Abt v. State, 4-86-1003

Citation504 So.2d 548,12 Fla. L. Weekly 904
Decision Date01 April 1987
Docket NumberNo. 4-86-1003,4-86-1003
Parties12 Fla. L. Weekly 904 Alan Andrew ABT, Appellant, v. STATE of Florida, Appellee.
CourtCourt of Appeal of Florida (US)

Richard L. Jorandby, Public Defender, and Tatjana Ostapoff, Asst. Public Defender, West Palm Beach, for appellant.

Robert A. Butterworth, Jr., Atty. Gen., Tallahassee, and Michael W. Baker, Asst. Atty. Gen., West Palm Beach, for appellee.

STONE, Judge.

The defendant appeals from a conviction and sentence for residential burglary, robbery with a firearm, and carrying a firearm during a felony. We affirm defendant's conviction, but reverse as to sentencing. The state had in its possession two guns found in defendant's luggage during a disputed inventory search. The state did not introduce this evidence during its case in chief, but sought to introduce the guns in rebuttal after the defendant had testified. The defendant's motion to suppress was denied and the guns were admitted. We need not address the issues raised by the motion to suppress.

The guns were admissible in rebuttal as impeachment evidence. In United States v. Havens, 446 U.S. 620, 100 S.Ct. 1912, 64 L.Ed.2d 559 (1980), a shirt, obtained in the course of an unlawful search, was admitted into evidence as impeachment in response to the defendant's denials on the stand. See also United States v. Grubbs, 776 F.2d 1281 (5th Cir.1985). In United States v. Leon, 468 U.S. 897, 104 S.Ct. 3405, 82 L.Ed.2d 677 (1984), the Supreme Court noted the many recognized exceptions to the exclusionary rule, and commented that "evidence obtained in violation of the Fourth Amendment and inadmissible in the prosecution's case in chief may be used to impeach a defendant's direct testimony," and that such evidence "may be used to impeach statements made by a defendant in response to proper cross-examination...." Leon, 468 U.S. at 910, 104 S.Ct. at 3414, 82 L.Ed.2d at 690.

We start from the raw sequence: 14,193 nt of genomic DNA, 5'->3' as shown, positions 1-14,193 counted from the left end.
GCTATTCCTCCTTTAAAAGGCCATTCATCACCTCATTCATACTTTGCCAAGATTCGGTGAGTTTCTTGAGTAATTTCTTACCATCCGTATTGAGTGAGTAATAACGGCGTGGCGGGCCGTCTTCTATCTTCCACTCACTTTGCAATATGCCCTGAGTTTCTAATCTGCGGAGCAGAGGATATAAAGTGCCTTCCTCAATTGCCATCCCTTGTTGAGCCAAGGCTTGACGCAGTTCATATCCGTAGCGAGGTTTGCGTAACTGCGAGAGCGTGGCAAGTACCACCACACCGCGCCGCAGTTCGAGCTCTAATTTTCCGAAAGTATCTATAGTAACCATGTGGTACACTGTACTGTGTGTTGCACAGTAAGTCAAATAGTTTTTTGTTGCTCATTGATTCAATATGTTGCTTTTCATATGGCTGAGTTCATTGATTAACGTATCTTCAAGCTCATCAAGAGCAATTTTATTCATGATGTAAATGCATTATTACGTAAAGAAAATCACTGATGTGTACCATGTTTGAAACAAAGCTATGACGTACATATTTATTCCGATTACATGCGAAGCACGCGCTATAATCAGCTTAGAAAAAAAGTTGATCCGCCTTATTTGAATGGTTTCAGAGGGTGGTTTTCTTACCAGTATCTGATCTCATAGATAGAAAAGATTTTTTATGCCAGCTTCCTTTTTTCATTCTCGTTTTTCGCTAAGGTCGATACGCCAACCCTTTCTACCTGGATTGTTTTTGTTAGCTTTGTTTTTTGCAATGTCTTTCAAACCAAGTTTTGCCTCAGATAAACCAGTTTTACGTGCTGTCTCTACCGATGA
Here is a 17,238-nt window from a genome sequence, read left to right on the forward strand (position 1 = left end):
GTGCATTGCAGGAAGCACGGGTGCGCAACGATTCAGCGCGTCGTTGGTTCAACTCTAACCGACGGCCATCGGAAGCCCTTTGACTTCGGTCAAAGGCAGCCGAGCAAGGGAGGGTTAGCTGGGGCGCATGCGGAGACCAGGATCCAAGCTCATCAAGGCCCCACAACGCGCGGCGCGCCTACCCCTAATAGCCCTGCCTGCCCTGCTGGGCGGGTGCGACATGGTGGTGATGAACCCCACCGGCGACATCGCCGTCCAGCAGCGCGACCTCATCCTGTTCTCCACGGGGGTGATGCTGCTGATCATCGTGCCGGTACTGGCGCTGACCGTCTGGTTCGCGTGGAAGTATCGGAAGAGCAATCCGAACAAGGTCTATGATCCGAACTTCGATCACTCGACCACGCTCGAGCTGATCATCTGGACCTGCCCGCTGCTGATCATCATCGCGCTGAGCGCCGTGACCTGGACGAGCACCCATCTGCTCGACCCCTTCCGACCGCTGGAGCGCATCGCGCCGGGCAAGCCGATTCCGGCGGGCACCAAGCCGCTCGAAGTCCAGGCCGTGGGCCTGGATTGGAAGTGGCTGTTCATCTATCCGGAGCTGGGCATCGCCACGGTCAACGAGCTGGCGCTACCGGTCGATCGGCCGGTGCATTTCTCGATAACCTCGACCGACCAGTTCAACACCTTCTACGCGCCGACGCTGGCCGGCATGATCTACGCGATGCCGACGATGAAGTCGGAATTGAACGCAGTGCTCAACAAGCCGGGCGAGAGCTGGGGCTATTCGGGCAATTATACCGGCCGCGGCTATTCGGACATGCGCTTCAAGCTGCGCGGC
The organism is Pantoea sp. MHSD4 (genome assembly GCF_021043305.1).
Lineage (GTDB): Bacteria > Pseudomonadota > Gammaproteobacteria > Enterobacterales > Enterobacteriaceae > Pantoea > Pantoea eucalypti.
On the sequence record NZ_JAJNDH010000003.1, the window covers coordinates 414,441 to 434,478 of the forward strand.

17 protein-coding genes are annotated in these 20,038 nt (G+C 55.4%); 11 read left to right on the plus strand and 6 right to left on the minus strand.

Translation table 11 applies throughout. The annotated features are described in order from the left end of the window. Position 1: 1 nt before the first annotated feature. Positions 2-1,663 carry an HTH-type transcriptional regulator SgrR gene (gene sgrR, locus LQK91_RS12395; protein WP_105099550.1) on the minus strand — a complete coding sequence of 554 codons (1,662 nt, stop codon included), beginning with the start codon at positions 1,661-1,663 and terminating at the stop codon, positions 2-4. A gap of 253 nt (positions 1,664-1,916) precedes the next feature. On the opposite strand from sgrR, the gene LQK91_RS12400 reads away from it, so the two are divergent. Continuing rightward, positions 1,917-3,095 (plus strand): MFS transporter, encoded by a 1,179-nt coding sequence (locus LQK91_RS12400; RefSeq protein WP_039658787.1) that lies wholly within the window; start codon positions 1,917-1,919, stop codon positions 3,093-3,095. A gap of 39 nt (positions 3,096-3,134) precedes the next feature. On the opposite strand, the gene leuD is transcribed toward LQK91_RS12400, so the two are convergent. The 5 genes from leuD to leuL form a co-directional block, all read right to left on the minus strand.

Defendant also contends that the evidence was irrelevant. The guns became relevant when the defendant denied their existence. Any error in admitting the guns as indirect evidence that guns were used in the robbery was harmless. See Newman v. State, 196 So.2d 897 (Fla.1967). The evidence against the defendant was overwhelming; he was identified by the victims, he was found driving their car, and was in possession of the victim's wallet and driver's license when he was apprehended.

Appellant also objects to a comment made by the state in final argument. The statement referred to matters in evidence, but even if there was error in permitting the statement, the error was harmless. State v. Murray, 443 So.2d 955 (Fla.1984). Therefore with respect to the foregoing issues, we affirm defendant's conviction.

The trial court departed from the sentencing guidelines in sentencing appellant to twenty-five years state prison, submitting the following reasons for aggravating the sentence:

1. The Defendant was convicted by a jury of two (2) counts of Armed Robbery, one (1) count of Armed Burglary and one (1) count of Possession of a Weapon during the course of a felony. Defendant was on escape status from extended confinement in the state system at the time of these offenses.